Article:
Today we're at a threshold; the draconic measures planned by the IP-ghouls are such that it itself is proof of the non-sustainability of "IP". It's clear that they can't keep people from obtaining and sharing digital content. The "licensed copy sales" business model is falling over : instead companies are selling support for their products, or they're going for SaaS models, where the actual software is on their end of the pipe. SaaS models don't work for "inert content" like books or music and the like : if it is piped, it can be tapped.

Returning to the somewhat academic question of "selling copies of someone else's work without permission" (because selling copies of any work is highly iffy, be it original or copy) I think the future will have it like this: The only reason why people will "buy" a work, is to deliberately express support for its author. This means that illicit copies cannot be "sold" without engaging in dishonesty (claiming to be the author of the work), this, in turn, can be avoided through networks of trust. The public will not be amused at all if someone fakes authorship.

mellyrn on June 16, 2012, 03:36:15 pm
Quote
But here, prepare to be surprised. As I said above, Information is not Property. If I sold you a book, I'd be completely unsurprised if you sold it to someone else. If I gave you a copy of the manuscript and did not contractually oblige you to keep it to yourself, that's my damn fault. So long as you get the book without causing me harm, what you do with it after that is none of my business. (Note that hacking a computer password is functionally identical, IMO, to to B&E.)

Ah, there's what I overlooked:  how you got the copy.  If I gave you a copy to read and you ran off & sold it because I didn't say not to, that is quite different than B&E (virtual or otherwise; I agree with you about hacking) to get it.

I agree that information is not property; but then, I have funny ideas about property.

customdesigned on June 16, 2012, 04:42:56 pm
Quote
But here, prepare to be surprised. As I said above, Information is not Property. If I sold you a book, I'd be completely unsurprised if you sold it to someone else. If I gave you a copy of the manuscript and did not contractually oblige you to keep it to yourself, that's my damn fault. So long as you get the book without causing me harm, what you do with it after that is none of my business. (Note that hacking a computer password is functionally identical, IMO, to to B&E.)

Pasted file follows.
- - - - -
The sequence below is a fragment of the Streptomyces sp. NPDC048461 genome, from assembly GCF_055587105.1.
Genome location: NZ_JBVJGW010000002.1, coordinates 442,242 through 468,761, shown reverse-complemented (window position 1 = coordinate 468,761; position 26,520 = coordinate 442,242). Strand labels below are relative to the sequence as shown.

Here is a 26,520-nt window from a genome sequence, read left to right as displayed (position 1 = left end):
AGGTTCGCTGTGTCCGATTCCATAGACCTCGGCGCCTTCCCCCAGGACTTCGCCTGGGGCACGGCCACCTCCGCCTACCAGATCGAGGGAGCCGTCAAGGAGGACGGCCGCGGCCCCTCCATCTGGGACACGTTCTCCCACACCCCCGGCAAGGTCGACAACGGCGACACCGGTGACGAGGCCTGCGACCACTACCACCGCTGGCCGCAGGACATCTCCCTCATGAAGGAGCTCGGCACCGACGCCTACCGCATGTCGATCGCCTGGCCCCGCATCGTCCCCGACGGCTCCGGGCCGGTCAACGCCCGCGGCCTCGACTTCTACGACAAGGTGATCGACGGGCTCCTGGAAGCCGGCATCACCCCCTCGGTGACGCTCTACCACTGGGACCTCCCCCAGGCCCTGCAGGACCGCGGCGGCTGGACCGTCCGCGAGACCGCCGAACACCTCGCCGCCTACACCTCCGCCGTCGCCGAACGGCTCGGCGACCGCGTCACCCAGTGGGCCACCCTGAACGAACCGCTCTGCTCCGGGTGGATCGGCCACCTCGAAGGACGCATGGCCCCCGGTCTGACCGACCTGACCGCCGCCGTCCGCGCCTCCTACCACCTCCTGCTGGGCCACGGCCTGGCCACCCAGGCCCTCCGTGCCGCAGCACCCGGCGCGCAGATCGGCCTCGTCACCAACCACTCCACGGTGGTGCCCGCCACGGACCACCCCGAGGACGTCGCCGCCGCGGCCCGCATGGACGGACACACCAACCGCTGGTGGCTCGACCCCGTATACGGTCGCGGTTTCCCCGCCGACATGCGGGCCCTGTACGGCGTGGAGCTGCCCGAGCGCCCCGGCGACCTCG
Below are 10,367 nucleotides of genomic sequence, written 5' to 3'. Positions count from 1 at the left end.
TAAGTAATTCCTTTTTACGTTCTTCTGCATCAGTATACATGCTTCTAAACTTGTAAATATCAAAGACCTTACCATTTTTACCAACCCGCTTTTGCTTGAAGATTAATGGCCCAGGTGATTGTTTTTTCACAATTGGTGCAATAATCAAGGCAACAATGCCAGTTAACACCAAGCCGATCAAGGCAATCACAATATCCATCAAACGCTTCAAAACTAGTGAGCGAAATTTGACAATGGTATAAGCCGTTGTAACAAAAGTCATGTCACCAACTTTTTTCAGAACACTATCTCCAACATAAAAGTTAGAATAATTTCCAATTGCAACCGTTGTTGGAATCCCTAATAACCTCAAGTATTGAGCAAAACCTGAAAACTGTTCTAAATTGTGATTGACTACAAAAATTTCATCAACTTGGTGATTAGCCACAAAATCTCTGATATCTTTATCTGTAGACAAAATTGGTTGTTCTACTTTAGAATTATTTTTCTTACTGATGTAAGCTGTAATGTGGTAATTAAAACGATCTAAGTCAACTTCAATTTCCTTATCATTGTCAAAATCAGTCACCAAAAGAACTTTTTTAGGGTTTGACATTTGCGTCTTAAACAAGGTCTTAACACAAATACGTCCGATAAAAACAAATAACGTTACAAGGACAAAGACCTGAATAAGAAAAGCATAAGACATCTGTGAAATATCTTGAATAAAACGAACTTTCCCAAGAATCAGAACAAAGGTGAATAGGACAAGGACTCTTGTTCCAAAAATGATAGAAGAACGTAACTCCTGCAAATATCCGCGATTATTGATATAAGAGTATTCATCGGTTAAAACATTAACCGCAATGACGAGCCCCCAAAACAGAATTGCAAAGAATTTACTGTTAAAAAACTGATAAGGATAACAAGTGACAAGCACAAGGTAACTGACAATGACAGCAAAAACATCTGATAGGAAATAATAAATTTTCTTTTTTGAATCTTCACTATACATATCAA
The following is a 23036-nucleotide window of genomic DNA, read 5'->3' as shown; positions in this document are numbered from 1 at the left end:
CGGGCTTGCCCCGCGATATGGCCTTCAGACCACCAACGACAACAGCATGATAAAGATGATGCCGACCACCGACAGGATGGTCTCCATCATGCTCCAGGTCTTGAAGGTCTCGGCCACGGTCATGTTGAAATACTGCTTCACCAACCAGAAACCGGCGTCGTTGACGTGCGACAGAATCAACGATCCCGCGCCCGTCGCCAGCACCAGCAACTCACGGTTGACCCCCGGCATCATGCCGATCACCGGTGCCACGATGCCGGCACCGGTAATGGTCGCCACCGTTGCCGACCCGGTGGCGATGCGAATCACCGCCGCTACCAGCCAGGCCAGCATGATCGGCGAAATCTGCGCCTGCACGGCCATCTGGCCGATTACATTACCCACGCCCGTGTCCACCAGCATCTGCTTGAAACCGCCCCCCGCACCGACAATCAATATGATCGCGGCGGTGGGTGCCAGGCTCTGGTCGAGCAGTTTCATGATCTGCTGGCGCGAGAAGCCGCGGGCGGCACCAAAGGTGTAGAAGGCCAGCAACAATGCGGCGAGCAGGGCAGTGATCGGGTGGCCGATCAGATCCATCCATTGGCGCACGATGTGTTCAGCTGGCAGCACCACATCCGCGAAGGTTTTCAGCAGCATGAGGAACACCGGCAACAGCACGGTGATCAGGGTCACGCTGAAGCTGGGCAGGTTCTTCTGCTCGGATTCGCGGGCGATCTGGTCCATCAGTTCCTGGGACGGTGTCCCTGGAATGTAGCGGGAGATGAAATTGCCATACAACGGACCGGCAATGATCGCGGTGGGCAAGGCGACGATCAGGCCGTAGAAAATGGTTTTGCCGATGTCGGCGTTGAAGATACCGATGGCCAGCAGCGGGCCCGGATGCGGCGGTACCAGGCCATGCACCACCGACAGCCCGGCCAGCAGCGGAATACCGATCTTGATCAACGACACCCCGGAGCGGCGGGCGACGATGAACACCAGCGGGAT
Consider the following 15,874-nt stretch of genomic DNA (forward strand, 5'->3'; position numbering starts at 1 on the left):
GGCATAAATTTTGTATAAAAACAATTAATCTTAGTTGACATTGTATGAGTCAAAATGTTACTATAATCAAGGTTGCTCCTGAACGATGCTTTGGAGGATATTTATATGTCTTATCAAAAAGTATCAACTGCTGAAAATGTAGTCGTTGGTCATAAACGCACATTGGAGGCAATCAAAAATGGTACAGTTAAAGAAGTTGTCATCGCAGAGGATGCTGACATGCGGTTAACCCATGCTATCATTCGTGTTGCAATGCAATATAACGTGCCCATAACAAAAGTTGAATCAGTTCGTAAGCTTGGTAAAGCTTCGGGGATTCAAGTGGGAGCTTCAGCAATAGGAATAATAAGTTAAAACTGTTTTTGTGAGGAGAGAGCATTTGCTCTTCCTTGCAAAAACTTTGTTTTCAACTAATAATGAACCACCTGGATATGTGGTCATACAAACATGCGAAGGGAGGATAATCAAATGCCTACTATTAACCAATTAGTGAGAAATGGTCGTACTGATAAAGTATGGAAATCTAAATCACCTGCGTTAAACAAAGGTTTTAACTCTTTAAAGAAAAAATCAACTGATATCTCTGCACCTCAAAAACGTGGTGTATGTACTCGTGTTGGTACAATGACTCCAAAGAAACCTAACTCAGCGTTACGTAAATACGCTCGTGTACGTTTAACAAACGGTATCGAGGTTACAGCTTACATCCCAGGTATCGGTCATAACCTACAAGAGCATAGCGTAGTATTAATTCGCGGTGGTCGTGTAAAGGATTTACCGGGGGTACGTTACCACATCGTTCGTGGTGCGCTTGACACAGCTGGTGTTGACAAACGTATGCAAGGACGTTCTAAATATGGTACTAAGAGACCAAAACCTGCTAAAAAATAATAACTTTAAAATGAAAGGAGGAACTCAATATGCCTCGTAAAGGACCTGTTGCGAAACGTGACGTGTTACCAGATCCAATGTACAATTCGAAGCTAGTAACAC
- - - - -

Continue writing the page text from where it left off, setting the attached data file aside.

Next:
Ah, there's what I overlooked:  how you got the copy.  If I gave you a copy to read and you ran off & sold it because I didn't say not to, that is quite different than B&E (virtual or otherwise; I agree with you about hacking) to get it.

I agree that information is not property; but then, I have funny ideas about property.

If there were no copyright laws, I could still sell you a book under a contract that says "you may use this copy for your own use for any purpose, but may not give copies or modified copies to any other person".  Copyright laws simply make that kind of contract the default in any sale of physical copies of information.   Today, you can include an open source or creative commons license with your book to reinstate freedoms removed by the default copyright law.   Conversely, copyright law also declares default "rights" for those buying copies of information, including the right to make backups, and to copy to other media for personal use.  Hence, proprietary products often include a license that attempts to take away some of the rights granted by default.

One of the legal innovations that came out of the open source movement was a "menu" of licenses.  It is frustrating to buy an information product, and find it comes with a 50 page contract in fine print written in language that makes your eyes  glaze over.  Your eyes close involuntarily at page 19, and you say "screw it" and click the "I Agree" button.  Too bad you missed that provision on page 49 concerning your first born.   (Or in real life, a Vista Home license, for instance, forbids you to run it in a "virtual" machine - never mind that every commercial processor sold today presents a virtual ISA and is therefore a "virtual" machine.)  Every proprietary software product comes with a different 50 page license.  Open source products select from a handful of licenses, that it is possible for non-lawyers to actually become familiar with.  So once you've studied those licenses, you can know at a glance whether you are willing to accept the terms of the license.